The Wall Street Journal had a lot to say about the Apple Watch this week beginning with a report about Apple's plans to make a "state-of-the-art health-monitoring device" that would track everything from blood pressure to stress levels. Unnamed sources said that Apple had to scrap a lot of the planned health features for the watch after some of them failed to work reliably. Instead of being able to release the watch as an all-in-one medical device Apple had to go back t the drawing board and find a new identity for its first wearable device. So far Apple has touted the watch as a fitness tracker, a new way to communicate and even as a fashion statement.
The WSJ also filed a report on Tuesday claiming that Apple has asked its suppliers to make a "combined five to six million units of its three Apple Watch models during the first quarter" before the official launch in April. The $349 entry-level Sports model will make up half of the watches assembled, while the basic Apple Watch model will account for one-third of the watches shipped, according to sources familiar with the matter. The initial run of the high-end 18-karat gold Apple Watch Edition will be small before increasing in the second quarter.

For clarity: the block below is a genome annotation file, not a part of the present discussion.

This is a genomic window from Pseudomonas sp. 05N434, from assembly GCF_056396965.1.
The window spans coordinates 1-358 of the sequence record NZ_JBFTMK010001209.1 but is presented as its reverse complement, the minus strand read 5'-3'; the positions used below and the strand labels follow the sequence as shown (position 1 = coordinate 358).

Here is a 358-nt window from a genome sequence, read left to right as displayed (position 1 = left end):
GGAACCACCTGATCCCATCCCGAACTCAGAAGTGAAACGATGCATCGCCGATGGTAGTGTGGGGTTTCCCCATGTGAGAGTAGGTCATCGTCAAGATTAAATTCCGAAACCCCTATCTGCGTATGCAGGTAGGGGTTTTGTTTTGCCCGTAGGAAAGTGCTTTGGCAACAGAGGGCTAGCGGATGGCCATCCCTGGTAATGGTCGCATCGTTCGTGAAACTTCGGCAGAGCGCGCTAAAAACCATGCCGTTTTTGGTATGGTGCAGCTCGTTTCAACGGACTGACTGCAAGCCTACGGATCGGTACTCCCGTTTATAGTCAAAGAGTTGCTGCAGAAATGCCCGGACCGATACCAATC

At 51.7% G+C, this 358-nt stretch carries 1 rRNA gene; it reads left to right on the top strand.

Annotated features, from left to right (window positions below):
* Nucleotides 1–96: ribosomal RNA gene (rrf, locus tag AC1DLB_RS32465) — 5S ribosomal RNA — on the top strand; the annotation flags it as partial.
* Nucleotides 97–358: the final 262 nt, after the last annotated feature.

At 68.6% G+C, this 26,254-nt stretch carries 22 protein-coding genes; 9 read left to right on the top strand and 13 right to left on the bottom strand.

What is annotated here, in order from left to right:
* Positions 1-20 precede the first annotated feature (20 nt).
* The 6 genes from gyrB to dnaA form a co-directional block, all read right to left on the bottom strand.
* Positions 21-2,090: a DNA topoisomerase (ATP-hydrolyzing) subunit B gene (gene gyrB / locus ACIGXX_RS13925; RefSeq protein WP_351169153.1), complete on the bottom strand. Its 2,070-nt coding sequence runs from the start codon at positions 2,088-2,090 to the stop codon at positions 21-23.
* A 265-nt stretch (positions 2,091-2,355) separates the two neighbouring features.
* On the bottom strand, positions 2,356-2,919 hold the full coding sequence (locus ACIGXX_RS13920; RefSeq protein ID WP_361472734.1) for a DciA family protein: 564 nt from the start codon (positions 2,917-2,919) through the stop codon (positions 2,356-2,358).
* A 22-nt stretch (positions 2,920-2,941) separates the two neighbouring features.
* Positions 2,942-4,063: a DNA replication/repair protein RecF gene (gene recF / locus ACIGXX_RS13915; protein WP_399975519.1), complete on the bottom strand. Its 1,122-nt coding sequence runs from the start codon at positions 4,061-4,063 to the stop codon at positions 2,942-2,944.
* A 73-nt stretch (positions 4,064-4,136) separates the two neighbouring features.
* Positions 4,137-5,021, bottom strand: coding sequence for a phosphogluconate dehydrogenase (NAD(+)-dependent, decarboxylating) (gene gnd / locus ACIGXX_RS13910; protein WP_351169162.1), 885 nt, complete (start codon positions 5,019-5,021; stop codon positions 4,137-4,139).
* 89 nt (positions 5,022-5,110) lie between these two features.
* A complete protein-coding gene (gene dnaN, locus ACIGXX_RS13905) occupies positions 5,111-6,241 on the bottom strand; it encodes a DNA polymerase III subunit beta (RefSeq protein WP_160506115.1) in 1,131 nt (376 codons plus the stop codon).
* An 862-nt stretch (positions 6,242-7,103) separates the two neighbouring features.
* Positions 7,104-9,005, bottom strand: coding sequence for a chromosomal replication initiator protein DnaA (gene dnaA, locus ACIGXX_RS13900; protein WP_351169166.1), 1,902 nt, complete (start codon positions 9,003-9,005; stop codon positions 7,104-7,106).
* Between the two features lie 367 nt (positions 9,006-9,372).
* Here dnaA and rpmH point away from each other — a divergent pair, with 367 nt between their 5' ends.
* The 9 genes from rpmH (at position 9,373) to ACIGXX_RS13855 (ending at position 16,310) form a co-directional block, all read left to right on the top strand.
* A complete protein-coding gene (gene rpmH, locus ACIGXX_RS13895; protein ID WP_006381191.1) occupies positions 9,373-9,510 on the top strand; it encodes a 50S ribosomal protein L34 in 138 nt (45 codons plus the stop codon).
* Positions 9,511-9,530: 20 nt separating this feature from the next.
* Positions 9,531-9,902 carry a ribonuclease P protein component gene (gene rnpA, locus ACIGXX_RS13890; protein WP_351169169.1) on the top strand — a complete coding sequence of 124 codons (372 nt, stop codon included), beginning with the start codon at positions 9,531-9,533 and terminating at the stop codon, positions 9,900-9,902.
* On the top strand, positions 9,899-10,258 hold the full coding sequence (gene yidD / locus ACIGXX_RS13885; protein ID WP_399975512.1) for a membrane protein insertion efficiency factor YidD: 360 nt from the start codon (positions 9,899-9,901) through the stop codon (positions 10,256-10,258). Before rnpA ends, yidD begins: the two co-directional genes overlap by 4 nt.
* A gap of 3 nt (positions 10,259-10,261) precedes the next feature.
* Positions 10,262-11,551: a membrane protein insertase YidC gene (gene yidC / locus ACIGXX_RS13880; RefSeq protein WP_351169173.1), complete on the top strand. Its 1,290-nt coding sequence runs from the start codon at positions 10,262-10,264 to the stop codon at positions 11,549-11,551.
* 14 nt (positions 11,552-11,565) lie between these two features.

The Apple Watch will begin shipping in April but pricing for the mid-tier to high-end models are still unknown at this time. You can learn more about the Apple Watch in our archives and see a full list of announced Apple Watch apps here.